Later that evening, Varvara’s lover Ptiburdukov arrived, determined to convince her to leave despite the hunger strike. She explained: “There he is! Just lying there! Animal! Vile private property owner! The thing is that this feudal landlord, this serf-owner, has gone on a hunger strike because I want to leave him.” She tried and again failed to force the now-stale eggplant-caviar sandwich on him: “Eat, you vile man. Eat, you serf-owner.”
The next morning, he said: “There, now the sharp pains in the stomach have started. … And then there’ll be scurvy caused by malnutrition, with loss of hair and teeth.” Wait a minute, modern reader! We are picking up a reference to the real results of real starvation; such starvation had been widespread during the growing pains of the Soviet system a few years before this publication.
Ptiburdukov’s brother, a doctor, was called in for a visit. His recommendation: “the patient didn’t need to adhere to any particular diet. He could eat everything. Soup, for example, or meatballs, or compote. He could also have bread, vegetables, and fruits. Fish was also a possibility. He could smoke, within reason, of course. He wouldn’t recommend that the patient start drinking, but it wouldn’t be a bad idea to introduce a shot of good port into his system... the doctor didn’t really understand the Lokhankins’ spiritual drama. Puffing up importantly and treading heavily in his boots, he left, declaring in parting that the patient was also not prohibited from bathing in the ocean or riding a bicycle.”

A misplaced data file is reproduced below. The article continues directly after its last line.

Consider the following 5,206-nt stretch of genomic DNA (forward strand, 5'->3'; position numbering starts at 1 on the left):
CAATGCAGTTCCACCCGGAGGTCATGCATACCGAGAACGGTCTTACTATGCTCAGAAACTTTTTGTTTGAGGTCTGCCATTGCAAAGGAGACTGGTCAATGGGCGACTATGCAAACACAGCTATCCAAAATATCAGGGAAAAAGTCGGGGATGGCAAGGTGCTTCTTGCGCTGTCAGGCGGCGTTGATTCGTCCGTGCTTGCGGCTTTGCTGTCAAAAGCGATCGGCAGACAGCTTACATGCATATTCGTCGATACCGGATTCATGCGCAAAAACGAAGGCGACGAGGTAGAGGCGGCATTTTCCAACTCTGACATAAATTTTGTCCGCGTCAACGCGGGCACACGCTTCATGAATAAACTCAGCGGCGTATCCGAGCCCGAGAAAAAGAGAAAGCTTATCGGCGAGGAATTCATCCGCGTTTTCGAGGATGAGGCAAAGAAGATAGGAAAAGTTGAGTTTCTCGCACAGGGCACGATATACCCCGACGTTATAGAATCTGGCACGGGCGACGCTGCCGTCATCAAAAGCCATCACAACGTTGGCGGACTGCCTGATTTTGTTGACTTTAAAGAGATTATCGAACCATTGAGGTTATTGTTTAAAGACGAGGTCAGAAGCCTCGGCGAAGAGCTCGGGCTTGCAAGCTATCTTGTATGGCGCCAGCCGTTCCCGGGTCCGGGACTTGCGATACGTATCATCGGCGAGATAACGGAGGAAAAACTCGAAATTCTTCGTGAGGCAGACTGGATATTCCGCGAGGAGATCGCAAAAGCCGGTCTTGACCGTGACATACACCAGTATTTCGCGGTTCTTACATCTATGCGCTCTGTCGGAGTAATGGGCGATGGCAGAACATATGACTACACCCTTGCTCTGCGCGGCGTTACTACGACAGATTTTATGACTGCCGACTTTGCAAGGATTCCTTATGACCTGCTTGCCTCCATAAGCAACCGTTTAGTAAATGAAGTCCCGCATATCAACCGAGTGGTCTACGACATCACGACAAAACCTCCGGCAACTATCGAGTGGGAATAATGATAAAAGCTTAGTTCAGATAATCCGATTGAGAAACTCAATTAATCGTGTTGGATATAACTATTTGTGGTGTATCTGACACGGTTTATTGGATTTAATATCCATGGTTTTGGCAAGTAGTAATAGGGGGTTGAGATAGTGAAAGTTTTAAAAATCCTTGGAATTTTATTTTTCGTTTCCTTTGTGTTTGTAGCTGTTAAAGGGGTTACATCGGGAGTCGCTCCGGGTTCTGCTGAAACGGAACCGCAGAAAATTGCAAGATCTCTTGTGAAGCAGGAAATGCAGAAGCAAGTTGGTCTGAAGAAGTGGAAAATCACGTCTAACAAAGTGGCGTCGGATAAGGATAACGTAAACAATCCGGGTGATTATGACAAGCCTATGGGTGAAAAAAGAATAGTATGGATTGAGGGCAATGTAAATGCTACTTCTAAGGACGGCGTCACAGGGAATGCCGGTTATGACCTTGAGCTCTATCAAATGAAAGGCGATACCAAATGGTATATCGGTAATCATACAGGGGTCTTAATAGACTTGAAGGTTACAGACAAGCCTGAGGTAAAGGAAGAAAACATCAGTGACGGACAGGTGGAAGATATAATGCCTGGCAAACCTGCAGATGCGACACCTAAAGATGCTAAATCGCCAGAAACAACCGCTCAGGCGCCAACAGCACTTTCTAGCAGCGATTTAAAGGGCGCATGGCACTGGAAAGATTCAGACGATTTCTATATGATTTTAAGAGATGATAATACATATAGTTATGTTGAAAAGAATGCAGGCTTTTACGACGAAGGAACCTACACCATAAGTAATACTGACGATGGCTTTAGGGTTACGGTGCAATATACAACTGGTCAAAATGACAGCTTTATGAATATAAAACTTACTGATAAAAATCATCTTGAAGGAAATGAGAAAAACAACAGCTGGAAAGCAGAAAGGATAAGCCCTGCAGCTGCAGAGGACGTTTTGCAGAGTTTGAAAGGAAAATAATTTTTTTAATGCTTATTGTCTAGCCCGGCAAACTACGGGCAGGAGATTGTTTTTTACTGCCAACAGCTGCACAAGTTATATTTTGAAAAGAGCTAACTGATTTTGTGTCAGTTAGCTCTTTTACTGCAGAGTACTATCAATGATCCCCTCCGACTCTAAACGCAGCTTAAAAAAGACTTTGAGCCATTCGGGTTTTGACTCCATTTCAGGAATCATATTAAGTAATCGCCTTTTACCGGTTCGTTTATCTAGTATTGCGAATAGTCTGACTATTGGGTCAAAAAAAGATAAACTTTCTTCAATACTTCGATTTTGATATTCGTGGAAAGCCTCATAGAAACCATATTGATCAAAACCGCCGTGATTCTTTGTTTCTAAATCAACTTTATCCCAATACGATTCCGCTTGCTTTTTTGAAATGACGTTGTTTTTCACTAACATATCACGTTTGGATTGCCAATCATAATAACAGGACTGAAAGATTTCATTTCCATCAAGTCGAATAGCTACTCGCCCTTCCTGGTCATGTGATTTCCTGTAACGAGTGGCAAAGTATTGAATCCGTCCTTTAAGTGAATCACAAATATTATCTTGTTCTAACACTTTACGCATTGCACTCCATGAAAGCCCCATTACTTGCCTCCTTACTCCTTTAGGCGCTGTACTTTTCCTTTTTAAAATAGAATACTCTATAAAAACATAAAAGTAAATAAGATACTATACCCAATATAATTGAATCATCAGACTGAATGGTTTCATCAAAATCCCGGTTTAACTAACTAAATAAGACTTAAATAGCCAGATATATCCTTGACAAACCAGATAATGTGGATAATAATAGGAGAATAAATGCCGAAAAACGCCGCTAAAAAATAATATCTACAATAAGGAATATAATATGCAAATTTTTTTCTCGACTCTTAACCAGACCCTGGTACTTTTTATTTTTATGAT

How do we read this? Surely we are being told that the doctor is not only not understanding the family drama, but also not understanding what foods would be available even if the “patient” were not on a hunger strike.
As time passed, the hunger strike continued. Varvara continued to stay in the apartment with her husband instead of running away. But one night she awakened from a bad dream about the doctor and discovered Vasisualy “standing in front of the open cupboard of the buffet, his back to the bed, chomping loudly. … Having ravaged an entire jar of preserves, he carefully took the lid off the pot, plunged his fingers into the cold borscht, and extracted a piece of meat from it. Even if Varvara had caught her husband at this game during the happiest days of their marriage, Vasisualy would’ve had a bad time of it. Now, however, his fate was sealed.”
She left him for good. “Lokhankin suffered openly and majestically. He luxuriated in his woe… His great sorrow gave him the chance to devote even more thought to the significance of the Russian intelligentsia, as well as to the tragedy of Russian liberalism.”
I wrote this for my food blog, but have posted it here as the final Odessa post.